A Long Love Story of Solidarity
by Billion Temesghen
While transcribing the interview I conducted with Dr. Toni Locher, founder of SUKE (Swiss Support Committee for Eritrea), I couldn’t stop my eyes from tearing up. What a history we have and what a friend and partner SUKE has been to the Eritrean struggle and nation. On the 40th anniversary of SUKE, comrade and compatriot Dr. Toni Locher shares his memories.
-I know you started when you were really young. Can you please take us back to those days?
Back then, in the 70s, I was probably 19 or 20 years old and I was in contact with many liberation movements such as the ANC in South Africa and the ex-Portuguese colonies. So I was very much engaged with solidarity groups.
-As a European, why were you interested in these struggles?
I was born in the southern highlands of Switzerland from a farmer family, and traditionally the first male born has to dedicate himself to God. Because those communities were poor, the only way for us to be educated was to be clerics, priests, or missionaries. Therefore, while growing up we were very close to the church and also to cleric missionaries who worked in Africa. They showed us pictures they’d bring back from their trips to Africa and as a result, I became very interested in Africa and also the liberation movements there.
In Zurich in 1968, there was this very famous student movement called the 68 Student Movement. As the so-called “tiers-mondistes”, which means the youngsters interested in the third world, we advocated for the liberation of people under colonization.
Once the liberation organizations in Angola, Guinea-Bissau, and Mozambique succeeded, they started acting as if they had forgotten about their struggles. Our contact with those movements eventually lessened as they began living lavishly.
I was also a delegate of a worldwide Christian student movement and, in 1971, participated in a conference of this union in Addis Ababa. At a reception with Emperor Haile Selassie, we learned that there were many Eritrean youngsters who opposed his rule in Eritrea. What impressed me greatly was that many of them were working as taxi drivers and giving as much as 70% of their income to the liberation front, which was only the ELF at that time.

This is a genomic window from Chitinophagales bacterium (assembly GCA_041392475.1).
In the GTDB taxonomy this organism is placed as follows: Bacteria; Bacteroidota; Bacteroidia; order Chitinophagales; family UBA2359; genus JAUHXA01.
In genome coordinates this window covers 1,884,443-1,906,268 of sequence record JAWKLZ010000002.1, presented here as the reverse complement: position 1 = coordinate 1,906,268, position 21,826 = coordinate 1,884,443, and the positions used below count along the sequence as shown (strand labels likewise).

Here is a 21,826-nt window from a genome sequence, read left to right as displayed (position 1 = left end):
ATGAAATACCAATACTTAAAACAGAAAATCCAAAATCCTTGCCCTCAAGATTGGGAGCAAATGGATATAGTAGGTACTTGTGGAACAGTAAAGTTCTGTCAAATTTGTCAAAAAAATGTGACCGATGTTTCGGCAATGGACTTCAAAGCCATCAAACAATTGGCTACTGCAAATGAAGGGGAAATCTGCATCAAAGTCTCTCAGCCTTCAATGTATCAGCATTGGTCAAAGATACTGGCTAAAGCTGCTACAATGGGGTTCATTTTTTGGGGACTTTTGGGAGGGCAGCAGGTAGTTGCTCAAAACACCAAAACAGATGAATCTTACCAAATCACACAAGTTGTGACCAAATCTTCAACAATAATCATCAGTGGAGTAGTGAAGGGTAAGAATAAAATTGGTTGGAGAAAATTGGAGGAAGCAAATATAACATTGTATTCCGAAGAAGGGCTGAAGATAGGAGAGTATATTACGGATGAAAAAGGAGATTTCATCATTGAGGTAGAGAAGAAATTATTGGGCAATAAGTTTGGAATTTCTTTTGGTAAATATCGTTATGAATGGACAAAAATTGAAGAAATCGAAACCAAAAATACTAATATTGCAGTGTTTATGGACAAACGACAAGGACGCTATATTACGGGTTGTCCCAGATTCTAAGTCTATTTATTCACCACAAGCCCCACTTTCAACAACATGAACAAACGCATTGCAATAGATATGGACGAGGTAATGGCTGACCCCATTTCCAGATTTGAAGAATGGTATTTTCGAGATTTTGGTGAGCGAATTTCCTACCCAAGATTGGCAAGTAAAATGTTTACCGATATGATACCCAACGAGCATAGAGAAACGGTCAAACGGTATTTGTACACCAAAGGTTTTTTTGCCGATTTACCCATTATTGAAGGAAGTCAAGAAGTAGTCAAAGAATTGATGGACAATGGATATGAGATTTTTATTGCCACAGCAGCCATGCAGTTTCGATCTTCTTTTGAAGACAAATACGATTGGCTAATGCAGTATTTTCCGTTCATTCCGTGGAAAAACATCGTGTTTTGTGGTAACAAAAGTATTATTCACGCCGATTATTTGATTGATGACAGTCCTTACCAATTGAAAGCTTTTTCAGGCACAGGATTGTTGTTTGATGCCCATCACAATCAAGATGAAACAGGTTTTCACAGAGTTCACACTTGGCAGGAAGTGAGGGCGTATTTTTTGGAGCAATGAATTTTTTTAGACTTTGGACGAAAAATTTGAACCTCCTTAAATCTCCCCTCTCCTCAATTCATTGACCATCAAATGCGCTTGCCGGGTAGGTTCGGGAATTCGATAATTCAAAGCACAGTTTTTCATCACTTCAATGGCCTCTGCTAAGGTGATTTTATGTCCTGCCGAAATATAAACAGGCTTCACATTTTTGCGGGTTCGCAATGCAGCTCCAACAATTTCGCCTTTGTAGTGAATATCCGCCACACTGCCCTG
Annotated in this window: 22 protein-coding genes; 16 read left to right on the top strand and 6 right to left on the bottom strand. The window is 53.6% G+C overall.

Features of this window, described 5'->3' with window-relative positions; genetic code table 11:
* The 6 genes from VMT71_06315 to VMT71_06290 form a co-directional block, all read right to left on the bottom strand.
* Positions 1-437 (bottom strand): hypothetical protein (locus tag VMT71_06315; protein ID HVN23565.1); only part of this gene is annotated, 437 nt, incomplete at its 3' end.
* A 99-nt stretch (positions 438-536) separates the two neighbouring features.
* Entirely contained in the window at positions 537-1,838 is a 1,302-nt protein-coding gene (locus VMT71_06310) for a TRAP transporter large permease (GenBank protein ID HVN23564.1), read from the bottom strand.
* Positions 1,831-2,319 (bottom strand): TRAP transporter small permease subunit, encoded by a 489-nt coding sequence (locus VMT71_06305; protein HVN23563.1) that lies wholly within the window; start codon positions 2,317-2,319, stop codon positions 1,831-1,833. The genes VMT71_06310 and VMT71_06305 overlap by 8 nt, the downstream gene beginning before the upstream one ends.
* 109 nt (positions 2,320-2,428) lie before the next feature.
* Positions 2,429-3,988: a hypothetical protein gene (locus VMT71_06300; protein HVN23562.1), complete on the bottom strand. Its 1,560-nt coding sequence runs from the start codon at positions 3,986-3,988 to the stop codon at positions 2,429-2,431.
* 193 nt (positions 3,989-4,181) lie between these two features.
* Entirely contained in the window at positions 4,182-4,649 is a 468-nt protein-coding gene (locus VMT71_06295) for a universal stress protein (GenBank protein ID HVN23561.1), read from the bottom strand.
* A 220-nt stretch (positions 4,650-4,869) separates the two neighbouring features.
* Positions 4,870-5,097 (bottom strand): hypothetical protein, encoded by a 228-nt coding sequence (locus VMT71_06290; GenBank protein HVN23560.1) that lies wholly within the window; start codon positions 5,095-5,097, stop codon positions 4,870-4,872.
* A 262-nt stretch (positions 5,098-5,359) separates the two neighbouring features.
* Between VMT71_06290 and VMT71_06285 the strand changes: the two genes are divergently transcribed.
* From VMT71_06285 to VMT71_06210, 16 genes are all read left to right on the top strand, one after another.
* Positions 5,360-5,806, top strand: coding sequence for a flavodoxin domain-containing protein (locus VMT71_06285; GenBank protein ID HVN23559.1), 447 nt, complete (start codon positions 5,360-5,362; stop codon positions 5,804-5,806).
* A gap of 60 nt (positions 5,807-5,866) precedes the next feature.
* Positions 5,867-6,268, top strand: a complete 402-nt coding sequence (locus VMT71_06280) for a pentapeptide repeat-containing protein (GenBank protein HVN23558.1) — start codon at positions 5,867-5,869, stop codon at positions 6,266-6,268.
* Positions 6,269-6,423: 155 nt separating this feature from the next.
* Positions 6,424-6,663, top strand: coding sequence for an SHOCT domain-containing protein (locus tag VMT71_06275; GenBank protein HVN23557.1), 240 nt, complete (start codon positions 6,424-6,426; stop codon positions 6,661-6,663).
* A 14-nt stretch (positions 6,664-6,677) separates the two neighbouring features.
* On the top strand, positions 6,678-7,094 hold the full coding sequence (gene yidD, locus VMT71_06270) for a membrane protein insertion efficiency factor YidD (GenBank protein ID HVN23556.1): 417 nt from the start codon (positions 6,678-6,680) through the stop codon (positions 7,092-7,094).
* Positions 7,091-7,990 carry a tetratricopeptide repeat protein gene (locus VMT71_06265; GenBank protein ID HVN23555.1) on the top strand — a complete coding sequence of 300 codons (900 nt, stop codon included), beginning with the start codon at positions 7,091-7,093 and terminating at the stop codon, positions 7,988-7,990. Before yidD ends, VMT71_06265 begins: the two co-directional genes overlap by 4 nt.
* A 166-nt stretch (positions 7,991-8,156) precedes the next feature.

From 1971 to 1977, I was in contact with both the ELF and EPLF, as well as its offices and members across Europe. And then finally in 1977 I came to Eritrea to visit the field and the liberated areas. My first trip to Sahel!
-How was your trip?
Very impressive, which is why I stood with the EPLF. When comparing the struggles of Southern Africa and the rest of the world, I found that of the EPLF to be incredibly rare. It did not depend on the Soviet Union or any world powers. If anything, the EPLF was actually being suppressed by the Western-backed Ethiopia. It was completely autonomous and self-reliant; an independent movement that had the attention of many young Europeans. We loved the EPLF because at that time we were critical of the Soviet Union and cheering for the Chinese socialism model.
So when I first came I was surprised to see these youngsters making history on their own with the unconditional love and support of their people. Since then I have come to Eritrea almost every year.
-Any anecdotes from your first time in Eritrea?
In July 1977, I met Sebhat Efrem, now the Minister of Mining and Energy, and we went from Afabet to Keren, making it just in time to celebrate the liberation of Keren. It was a wonderful time!
Then Sebhat and I came to the outskirts of Asmara through Elabered and watched the city from a small hill in Zager, a very famous village in the struggle’s history. Back then the EPLF was just a few steps away from liberating the entire country, but then the Soviets came to assist the Derg, and we headed back to our stronghold strong in Sahel. I was there and witnessed it all.
-Can you tell us about SUKE?